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'Cathal Was Very Good. If I Wanted To Take A Training Session Off, I Just Had To Text Him'

'Cathal Was Very Good. If I Wanted To Take A Training Session Off, I Just Had To Text Him'
By PJ Browne
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Sarah Healy can't put her finger on exactly how Cathal Murray and his management team turned Galway into All-Ireland winners this year.

"I don't know how to describe it, but they have changed us," says the teenager, speaking at the launch of the Liberty Insurance Camogie All-Stars Tour To New York, "they have changed the way we think, the mental capacity that we have - they have changed us for the better.

"Just from the start of the year, we said that we can't let another year go by without progressing and showing the potential we knew we had in us.

"We said from the start that we were going to attack the league and treat like it is - a national competition. Winning that gave us even more belief then."

That National League title, which Galway claimed at the end of March by beating Kilkenny, was just the beginning of Healy's impressive list of achievements in 2019.

In June, she finished her Leaving Cert; In September, she helped Galway to their first All-Ireland Camogie Championship win since 2013 and started studying Sports Science at GMIT; In October, she won her first All-Star.

Recipients of the Liberty Insurance Camogie All-Stars Awards from 2018 and 2019 as well as several nominees head for New York this month where they will play an exhibition match in Gaelic Park on November 23rd. Photo credit: INPHO/Bryan Keane

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"I think I balanced it well," she says of mixing the biggest exam of her young life with the inter-county game.

Cathal was very good. If I wanted to take a training session off, I just had to text him and he'd text back, 'That's no bother. Do what you need to do'. He said that from the very start.

There was no pressure. I wouldn't be the type to feel a lot of pressure but it really helped.

You wouldn't feel, you could say, as guilty. The girls were grand as well, they understood.

You need a break from study too. An hour or two training would refresh the mind, get the head out of the books.

Between the sticks is not Healy's only station on the pitch. She plays at corner-forward and is free-taker for her club St. Thomas's.

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Five years ago, while part of the Galway under-16 team, manager Lorraine Larkin asked Healy how she felt about playing in goal.

"I haven't come out since," says Healy.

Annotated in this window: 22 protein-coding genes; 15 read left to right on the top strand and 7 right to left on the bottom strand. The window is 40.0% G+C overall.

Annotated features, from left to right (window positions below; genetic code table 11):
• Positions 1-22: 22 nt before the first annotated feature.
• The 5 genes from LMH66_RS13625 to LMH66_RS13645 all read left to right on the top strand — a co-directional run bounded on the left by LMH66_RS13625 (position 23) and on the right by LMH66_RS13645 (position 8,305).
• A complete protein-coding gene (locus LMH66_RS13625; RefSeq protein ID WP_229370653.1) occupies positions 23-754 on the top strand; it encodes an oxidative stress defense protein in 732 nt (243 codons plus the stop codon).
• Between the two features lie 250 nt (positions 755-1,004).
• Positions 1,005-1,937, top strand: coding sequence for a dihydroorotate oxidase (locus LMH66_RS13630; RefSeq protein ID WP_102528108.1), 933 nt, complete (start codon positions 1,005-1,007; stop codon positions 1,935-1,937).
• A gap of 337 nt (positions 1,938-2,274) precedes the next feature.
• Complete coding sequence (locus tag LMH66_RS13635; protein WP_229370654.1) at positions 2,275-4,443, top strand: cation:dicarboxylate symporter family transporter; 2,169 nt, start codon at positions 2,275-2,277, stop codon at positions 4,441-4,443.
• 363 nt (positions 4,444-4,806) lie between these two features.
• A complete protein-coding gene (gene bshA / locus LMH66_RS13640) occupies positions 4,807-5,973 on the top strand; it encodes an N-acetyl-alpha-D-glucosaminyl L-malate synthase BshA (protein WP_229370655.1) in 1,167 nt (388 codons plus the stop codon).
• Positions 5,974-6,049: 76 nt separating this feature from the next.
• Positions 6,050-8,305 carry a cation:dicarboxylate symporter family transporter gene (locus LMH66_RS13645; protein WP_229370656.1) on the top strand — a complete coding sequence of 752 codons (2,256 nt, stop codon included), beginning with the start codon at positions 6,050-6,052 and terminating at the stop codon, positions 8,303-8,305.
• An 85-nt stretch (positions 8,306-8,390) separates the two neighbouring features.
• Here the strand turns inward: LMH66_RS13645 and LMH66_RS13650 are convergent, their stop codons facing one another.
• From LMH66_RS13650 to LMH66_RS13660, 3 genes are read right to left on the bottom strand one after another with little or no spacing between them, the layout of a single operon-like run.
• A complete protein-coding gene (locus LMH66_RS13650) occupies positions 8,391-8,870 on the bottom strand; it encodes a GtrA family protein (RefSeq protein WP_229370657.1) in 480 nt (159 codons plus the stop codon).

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"This year was my fifth year, just being a goalie. I'd never played in goals before that.

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"I remember I went home and told dad that she wanted me to play in goals, and he was like, 'No. No. You're not going in goals'. He couldn't see me in goals and I couldn't either.

"I'd be the type of person who, if you told me to do this, I'd do it. If that's what the management want and that's what will help us win, I'll do it.

"She said that they'd put me in for one year - I was 14 at the time. I was like, 'OK. I'll go in for one year' but it continued on.

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"When she put me in goals, I remember the ball bounced and I caught it. I always think, 'What if I let the ball in? Where would I be today?'

"I don't know what she saw in me. She had an instinct and went for it. It turned out well."

Healy's puck out is one of her great assets. She has always had the length - winning underage All-Ireland Poc Fadas level is evidence of that - and is now adding the accuracy required of an inter-county goalkeeper.

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"When I was young, I went to training with dad because he was over the club's senior camogie team," she says.

"I just remember being young, standing on the end line and hitting the ball into play. It might not have went very far but that's what I remember.

"I've always been able to hit it that distance, even from under-14.

"I don't know where it came from, maybe the dinners at home! Maybe it's the potatoes and the meat!"

 

See Also: Kilkenny Take Heart From Dublin Ladies Footballers' Journey

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